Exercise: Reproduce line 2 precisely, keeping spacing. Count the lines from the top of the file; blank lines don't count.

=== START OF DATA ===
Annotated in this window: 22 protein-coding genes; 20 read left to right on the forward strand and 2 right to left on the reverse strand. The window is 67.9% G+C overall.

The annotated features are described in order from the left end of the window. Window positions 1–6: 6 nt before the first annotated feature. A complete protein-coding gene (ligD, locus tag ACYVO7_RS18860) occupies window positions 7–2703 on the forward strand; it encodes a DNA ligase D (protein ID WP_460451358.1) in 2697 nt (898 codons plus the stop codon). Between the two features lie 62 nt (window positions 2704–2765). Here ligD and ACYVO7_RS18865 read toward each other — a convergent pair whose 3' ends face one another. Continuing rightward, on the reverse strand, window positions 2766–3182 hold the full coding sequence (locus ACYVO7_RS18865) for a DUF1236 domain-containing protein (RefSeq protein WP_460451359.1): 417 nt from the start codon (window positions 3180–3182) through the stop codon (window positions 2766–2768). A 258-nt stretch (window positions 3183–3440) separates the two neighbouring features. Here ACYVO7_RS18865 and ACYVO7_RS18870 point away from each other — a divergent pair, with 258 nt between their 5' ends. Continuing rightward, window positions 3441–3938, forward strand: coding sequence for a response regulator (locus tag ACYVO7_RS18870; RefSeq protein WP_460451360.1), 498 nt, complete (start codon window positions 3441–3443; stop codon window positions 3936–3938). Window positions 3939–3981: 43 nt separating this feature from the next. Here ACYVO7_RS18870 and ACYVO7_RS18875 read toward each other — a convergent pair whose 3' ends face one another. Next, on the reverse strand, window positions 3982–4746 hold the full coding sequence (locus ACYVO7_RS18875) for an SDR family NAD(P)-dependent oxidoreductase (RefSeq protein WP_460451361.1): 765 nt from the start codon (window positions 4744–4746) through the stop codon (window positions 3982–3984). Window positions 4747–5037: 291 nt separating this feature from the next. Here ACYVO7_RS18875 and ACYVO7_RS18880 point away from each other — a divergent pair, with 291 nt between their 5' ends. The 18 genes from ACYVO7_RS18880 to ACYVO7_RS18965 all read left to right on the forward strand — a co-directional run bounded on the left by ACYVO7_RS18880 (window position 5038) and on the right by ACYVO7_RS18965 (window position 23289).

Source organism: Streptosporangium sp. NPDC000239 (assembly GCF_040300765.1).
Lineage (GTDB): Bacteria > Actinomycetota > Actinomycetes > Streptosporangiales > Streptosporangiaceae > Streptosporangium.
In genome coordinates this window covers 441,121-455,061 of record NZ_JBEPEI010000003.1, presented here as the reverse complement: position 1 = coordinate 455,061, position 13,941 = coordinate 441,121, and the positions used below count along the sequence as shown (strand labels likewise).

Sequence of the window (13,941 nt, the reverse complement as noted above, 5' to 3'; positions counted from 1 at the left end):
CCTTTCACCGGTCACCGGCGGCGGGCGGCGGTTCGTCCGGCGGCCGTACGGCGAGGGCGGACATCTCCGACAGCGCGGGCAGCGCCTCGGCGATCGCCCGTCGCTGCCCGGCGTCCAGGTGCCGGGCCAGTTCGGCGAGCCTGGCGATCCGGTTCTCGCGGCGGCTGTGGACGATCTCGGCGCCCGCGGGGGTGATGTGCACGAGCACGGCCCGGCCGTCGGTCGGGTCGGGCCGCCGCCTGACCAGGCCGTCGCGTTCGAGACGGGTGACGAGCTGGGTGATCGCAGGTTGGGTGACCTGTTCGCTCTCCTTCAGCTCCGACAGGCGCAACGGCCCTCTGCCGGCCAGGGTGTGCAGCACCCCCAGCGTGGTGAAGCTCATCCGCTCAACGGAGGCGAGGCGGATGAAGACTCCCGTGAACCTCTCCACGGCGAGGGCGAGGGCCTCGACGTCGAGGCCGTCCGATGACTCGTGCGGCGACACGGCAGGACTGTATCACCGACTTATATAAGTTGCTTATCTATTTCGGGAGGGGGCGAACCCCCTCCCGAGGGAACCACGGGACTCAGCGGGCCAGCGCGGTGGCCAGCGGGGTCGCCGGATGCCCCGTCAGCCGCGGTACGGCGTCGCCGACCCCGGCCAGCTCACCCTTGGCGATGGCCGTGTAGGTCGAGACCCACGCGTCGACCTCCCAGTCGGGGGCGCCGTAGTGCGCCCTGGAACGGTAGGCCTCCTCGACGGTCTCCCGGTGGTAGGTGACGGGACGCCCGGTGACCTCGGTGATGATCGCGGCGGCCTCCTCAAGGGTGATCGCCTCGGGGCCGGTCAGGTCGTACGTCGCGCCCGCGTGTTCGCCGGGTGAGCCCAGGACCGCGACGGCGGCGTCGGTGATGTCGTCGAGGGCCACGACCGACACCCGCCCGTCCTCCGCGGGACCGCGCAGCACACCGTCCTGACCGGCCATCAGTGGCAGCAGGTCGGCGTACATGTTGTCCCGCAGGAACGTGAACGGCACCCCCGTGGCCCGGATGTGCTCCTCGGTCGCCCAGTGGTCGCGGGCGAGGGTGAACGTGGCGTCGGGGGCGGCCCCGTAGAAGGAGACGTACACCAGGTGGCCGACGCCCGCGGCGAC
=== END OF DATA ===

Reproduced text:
The annotated features are described in order from the left end of the window. Window positions 1–6: 6 nt before the first annotated feature. A complete protein-coding gene (ligD, locus tag ACYVO7_RS18860) occupies window positions 7–2703 on the forward strand; it encodes a DNA ligase D (protein ID WP_460451358.1) in 2697 nt (898 codons plus the stop codon). Between the two features lie 62 nt (window positions 2704–2765). Here ligD and ACYVO7_RS18865 read toward each other — a convergent pair whose 3' ends face one another. Continuing rightward, on the reverse strand, window positions 2766–3182 hold the full coding sequence (locus ACYVO7_RS18865) for a DUF1236 domain-containing protein (RefSeq protein WP_460451359.1): 417 nt from the start codon (window positions 3180–3182) through the stop codon (window positions 2766–2768). A 258-nt stretch (window positions 3183–3440) separates the two neighbouring features. Here ACYVO7_RS18865 and ACYVO7_RS18870 point away from each other — a divergent pair, with 258 nt between their 5' ends. Continuing rightward, window positions 3441–3938, forward strand: coding sequence for a response regulator (locus tag ACYVO7_RS18870; RefSeq protein WP_460451360.1), 498 nt, complete (start codon window positions 3441–3443; stop codon window positions 3936–3938). Window positions 3939–3981: 43 nt separating this feature from the next. Here ACYVO7_RS18870 and ACYVO7_RS18875 read toward each other — a convergent pair whose 3' ends face one another. Next, on the reverse strand, window positions 3982–4746 hold the full coding sequence (locus ACYVO7_RS18875) for an SDR family NAD(P)-dependent oxidoreductase (RefSeq protein WP_460451361.1): 765 nt from the start codon (window positions 4744–4746) through the stop codon (window positions 3982–3984). Window positions 4747–5037: 291 nt separating this feature from the next. Here ACYVO7_RS18875 and ACYVO7_RS18880 point away from each other — a divergent pair, with 291 nt between their 5' ends. The 18 genes from ACYVO7_RS18880 to ACYVO7_RS18965 all read left to right on the forward strand — a co-directional run bounded on the left by ACYVO7_RS18880 (window position 5038) and on the right by ACYVO7_RS18965 (window position 23289).